Despite the fact that the IRS has not reacted to many well-documented and high-profile violations of the political campaign prohibition, it has, on other occasions, initiated enforcement actions, fueling popular perceptions of selective enforcement. For example, in 1995, the IRS revoked the tax-exempt status of Branch Ministries (a church) over its placement of newspaper ads identifying then-candidate Bill Clinton's positions on certain moral issues.
In 2004, the IRS pursued public charity Catholic Answers over the online posting of two letters questioning whether presidential candidate John Kerry should present himself for Holy Communion. The IRS later dropped its examination without penalty. Similarly, the IRS investigated the NAACP in connection with negative remarks made by its leaders about then-President George W. Bush at its convention before the 2004 election, and later dropped the issue. Cases like these create a serious credibility gap and raise real concerns about free speech implications.
Despite the diverse group gathered during the Commission's deliberations there was agreement with one principle –members of the clergy should be able to say whatever they believe is appropriate in the context of their religious services or activities without fear of reprisal from the IRS-even when such communication includes content related to political candidates. Secular tax-exempt organizations should have comparable latitude when engaging in their regular activities and communications. At the same time, we recognize that contributions to churches and other nonprofits are tax-deductible, and there are valid policy reasons for prohibiting disbursement of such funds for campaign purposes. We recommend Congress clarify that churches and other nonprofits may engage in "no-cost political communications" in a manner that does not result in the disbursement of tax-deductible contributions for political campaign purposes. We believe this new approach strikes an appropriate balance that will solve most of the current problems with the law.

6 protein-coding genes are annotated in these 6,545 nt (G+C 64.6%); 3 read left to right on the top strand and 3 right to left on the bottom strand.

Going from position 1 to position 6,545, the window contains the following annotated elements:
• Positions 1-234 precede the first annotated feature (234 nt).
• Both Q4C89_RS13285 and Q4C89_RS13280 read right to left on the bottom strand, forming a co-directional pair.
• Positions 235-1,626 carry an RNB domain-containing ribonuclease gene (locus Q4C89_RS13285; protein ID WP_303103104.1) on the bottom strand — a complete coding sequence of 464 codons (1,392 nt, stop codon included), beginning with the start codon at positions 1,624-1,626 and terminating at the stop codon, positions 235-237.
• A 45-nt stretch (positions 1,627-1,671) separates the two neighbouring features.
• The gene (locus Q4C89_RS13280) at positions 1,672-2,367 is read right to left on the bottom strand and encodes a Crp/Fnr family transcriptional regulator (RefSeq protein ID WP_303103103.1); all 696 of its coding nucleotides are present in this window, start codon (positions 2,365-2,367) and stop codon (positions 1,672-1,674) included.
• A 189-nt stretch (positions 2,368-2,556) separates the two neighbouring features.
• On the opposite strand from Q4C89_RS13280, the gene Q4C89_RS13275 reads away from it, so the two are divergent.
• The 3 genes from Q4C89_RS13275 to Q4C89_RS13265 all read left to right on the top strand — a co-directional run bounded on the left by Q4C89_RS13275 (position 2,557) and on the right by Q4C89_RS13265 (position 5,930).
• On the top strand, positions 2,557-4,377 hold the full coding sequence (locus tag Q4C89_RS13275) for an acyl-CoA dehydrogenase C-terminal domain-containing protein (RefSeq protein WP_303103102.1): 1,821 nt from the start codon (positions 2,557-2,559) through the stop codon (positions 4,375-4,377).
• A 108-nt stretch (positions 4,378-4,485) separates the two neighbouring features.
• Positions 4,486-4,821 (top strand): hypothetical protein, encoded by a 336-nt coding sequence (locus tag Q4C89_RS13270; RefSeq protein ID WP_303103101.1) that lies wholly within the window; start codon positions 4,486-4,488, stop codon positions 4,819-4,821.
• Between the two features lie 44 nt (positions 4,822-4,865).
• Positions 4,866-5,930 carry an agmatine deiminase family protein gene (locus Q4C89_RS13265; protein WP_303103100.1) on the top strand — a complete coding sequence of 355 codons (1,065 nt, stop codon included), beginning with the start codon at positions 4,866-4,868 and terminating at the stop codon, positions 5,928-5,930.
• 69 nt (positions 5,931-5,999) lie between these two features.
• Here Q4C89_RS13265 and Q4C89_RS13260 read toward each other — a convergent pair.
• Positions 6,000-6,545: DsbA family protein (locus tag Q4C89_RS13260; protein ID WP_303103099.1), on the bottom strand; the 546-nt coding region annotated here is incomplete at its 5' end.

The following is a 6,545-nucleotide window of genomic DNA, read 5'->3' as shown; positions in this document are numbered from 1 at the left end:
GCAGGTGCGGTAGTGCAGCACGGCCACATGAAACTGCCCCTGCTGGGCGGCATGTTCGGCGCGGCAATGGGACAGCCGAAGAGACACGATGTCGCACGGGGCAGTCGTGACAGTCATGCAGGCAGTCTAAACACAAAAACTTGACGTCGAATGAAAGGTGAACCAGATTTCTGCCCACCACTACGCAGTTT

Opinions regarding the appropriateness of engaging in political communications will vary significantly from one organization to another. Such determinations should be made by each organization, taking into consideration the unique factors that apply to the organization and its constituencies. The freedom to do something does not, of course, create an obligation to do it.
The IRS has enough challenges associated with administering the law for tax-exempt organizations without monitoring the content of religious worship services or other regular communications by 501(c)(3) organizations.